Butcher of Bosnia Radovan Karadzic will be moved to British prison

The UK has agreed Bosnian Serb wartime leader Radovan Karadzic should be transferred to a British prison to serve the rest of his sentence for his role in the Srebrenica genocide, Foreign Secretary Dominic Raab said. 

Former Bosnian Serb political leader Karadzic, 75, was convicted of war crimes during the Balkan conflict of the 1990s.

He was handed a life-sentence after 8,000 men and boys were massacred in the Srebrenica genocide.

Mr Raab said Karadzic ‘helped prosecute the siege of Sarajevo with its remorseless attacks on civilians’.

He added: ‘We should take pride in the fact that, from UK support to secure his arrest, to the prison cell he now faces, Britain has supported the 30 year pursuit of justice for these heinous crimes.’

As well as genocide, Karadzic was found guilty of war crimes and crimes against humanity for the 44-month Serb siege of the Bosnian capital Sarajevo and for overseeing a campaign of ethnic cleansing that drove Croats and Muslims out of Serb-claimed areas of Bosnia.

In hiding for over a decade after the war, he was arrested and handed over to the International Criminal Tribunal for the Former Yugoslavia in July 2008. After his conviction he was held at court’s detention centre in The Hague. 

UN appeals judges upheld the convictions of former Bosnian Serb leader Radovan Karadzic (right) for genocide, war crimes and crimes against humanity and increased his sentence from 40 years to life imprisonment

UN appeals judges upheld the convictions of former Bosnian Serb leader Radovan Karadzic (right) for genocide, war crimes and crimes against humanity and increased his sentence from 40 years to life imprisonment

UN appeals judges upheld the convictions of former Bosnian Serb leader Radovan Karadzic (right) for genocide, war crimes and crimes against humanity and increased his sentence from 40 years to life imprisonment

In 2016, Karadzic was found guilty of genocide for the Srebrenica massacre by judges at a UN War Crimes Tribunal at the Hague.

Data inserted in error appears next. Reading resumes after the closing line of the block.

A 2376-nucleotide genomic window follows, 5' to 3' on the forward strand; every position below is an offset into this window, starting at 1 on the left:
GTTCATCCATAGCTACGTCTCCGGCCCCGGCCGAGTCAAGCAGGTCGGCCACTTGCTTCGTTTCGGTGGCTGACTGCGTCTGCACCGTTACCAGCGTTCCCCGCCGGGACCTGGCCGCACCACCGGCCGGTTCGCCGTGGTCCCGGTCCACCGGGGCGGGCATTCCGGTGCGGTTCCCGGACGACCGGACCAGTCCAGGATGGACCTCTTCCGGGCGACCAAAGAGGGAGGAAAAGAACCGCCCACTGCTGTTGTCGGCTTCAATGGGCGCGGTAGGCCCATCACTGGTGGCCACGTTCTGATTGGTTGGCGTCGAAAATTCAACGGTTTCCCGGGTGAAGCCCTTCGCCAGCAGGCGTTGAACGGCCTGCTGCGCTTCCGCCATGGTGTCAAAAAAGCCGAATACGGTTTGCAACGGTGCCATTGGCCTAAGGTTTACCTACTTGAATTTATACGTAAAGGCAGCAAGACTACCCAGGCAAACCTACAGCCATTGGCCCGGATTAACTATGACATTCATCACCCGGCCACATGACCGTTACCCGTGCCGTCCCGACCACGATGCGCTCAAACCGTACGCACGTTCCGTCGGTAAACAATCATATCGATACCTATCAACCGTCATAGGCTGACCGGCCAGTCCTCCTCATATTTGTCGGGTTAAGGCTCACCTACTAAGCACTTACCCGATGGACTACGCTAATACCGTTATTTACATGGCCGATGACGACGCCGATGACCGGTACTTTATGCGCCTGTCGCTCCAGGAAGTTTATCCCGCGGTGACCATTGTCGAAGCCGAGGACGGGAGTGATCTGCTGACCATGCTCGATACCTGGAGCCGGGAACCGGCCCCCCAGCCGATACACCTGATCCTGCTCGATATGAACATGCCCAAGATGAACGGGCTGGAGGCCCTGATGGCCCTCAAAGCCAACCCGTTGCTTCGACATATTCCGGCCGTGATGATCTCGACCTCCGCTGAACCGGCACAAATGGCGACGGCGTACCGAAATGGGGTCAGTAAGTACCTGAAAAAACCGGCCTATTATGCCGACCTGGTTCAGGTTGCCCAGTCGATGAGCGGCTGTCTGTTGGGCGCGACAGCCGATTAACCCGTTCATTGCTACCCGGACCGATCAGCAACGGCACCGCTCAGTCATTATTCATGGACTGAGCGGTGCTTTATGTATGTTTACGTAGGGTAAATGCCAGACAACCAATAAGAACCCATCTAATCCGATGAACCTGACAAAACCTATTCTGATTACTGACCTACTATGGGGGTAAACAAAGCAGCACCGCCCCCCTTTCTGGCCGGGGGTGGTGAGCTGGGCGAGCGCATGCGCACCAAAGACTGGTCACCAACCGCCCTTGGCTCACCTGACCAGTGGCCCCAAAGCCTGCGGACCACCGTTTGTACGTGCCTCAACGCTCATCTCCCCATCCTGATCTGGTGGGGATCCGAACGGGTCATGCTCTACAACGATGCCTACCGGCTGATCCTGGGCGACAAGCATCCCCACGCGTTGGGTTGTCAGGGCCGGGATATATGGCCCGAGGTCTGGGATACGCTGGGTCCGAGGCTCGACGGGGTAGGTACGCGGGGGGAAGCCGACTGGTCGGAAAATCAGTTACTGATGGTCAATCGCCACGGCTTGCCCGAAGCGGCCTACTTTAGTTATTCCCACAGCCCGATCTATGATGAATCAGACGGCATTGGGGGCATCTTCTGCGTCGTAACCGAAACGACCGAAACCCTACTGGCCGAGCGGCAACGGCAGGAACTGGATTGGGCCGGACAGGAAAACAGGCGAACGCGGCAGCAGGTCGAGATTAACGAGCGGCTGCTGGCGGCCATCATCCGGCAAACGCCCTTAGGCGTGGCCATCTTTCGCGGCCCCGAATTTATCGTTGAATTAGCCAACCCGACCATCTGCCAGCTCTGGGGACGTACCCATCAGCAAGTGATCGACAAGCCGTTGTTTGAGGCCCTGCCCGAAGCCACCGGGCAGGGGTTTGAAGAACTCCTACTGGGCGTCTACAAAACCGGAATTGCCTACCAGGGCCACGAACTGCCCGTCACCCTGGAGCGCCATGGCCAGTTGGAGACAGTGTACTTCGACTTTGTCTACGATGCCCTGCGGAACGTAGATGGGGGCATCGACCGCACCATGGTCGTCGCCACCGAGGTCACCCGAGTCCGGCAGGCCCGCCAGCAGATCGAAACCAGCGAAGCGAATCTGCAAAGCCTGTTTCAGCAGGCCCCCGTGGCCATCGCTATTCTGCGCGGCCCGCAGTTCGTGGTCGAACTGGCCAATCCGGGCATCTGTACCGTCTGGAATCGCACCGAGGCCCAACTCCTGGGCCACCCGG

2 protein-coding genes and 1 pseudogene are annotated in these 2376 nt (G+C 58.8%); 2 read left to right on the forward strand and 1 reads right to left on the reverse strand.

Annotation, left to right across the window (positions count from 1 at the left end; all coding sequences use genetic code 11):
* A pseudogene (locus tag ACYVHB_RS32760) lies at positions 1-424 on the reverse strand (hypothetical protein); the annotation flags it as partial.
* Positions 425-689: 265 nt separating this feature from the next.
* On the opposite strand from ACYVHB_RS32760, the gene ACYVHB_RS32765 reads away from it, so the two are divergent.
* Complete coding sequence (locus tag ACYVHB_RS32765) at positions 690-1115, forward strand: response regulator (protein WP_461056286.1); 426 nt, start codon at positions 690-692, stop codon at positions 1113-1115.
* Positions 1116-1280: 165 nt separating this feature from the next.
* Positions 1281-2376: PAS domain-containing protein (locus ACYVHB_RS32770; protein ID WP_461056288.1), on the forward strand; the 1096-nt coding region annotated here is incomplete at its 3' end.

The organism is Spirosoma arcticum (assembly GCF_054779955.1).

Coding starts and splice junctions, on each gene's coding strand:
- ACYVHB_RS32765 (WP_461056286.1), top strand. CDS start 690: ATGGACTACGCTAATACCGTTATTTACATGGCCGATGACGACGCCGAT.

The former psychiatrist was originally jailed for 40 years for ordering the 1995 killings, Europe’s worst atrocity since the Second World War.

Widows of men murdered said even decades behind bars would not give them justice.

Three years later Karadzic had his sentence for genocide increased to life behind bars, meaning he will almost certainly die in prison.

UN appeals judges in The Hague upheld the convictions for genocide, war crimes and crimes against humanity and increased his sentence from 40 years to life imprisonment.

FROM NATIONALIST TO GUILTY OF WAR CRIMES: HOW RADOVAN KARADZIC WAS SENTENCED TO LIFE IN JAIL

June 19, 1945: Born in Savnik, Yugoslavia, in what is now the Republic of Montenegro.

July 12, 1990: A founding member of the Serbian Democratic Party in Bosnia-Herzegovina.

March 27, 1992: Becomes president of Serbia’s National Security Council.

April 6, 1992: Bosnia is recognized as an independent state by the United Nations.

May 12, 1992: Elected president of the three-person presidency of the Serbian republic in Bosnia.

December 17, 1992 – July 19, 1996: Serves as sole president of Serb Republic in Bosnia. He is also supreme commander of the armed forces.

July 1, 1991 – November 30, 1995: According to his UN indictment, Karadzic participates in war crimes in order to gain control of parts of Bosnia and Herzegovina that have been proclaimed part of the Serb Republic, using terror tactics and a campaign of persecution and deportations.

April 1, 1992 – November 30, 1995: Bosnian Serb forces engaged in a 44-month siege of Sarajevo, the Bosnian capital.

July 11 – 18, 1995: Bosnian Serb forces killed thousands of Bosnian Muslim men and boys in and around the town of Srebrenica.

1996: Karadzic vanishes from public eye.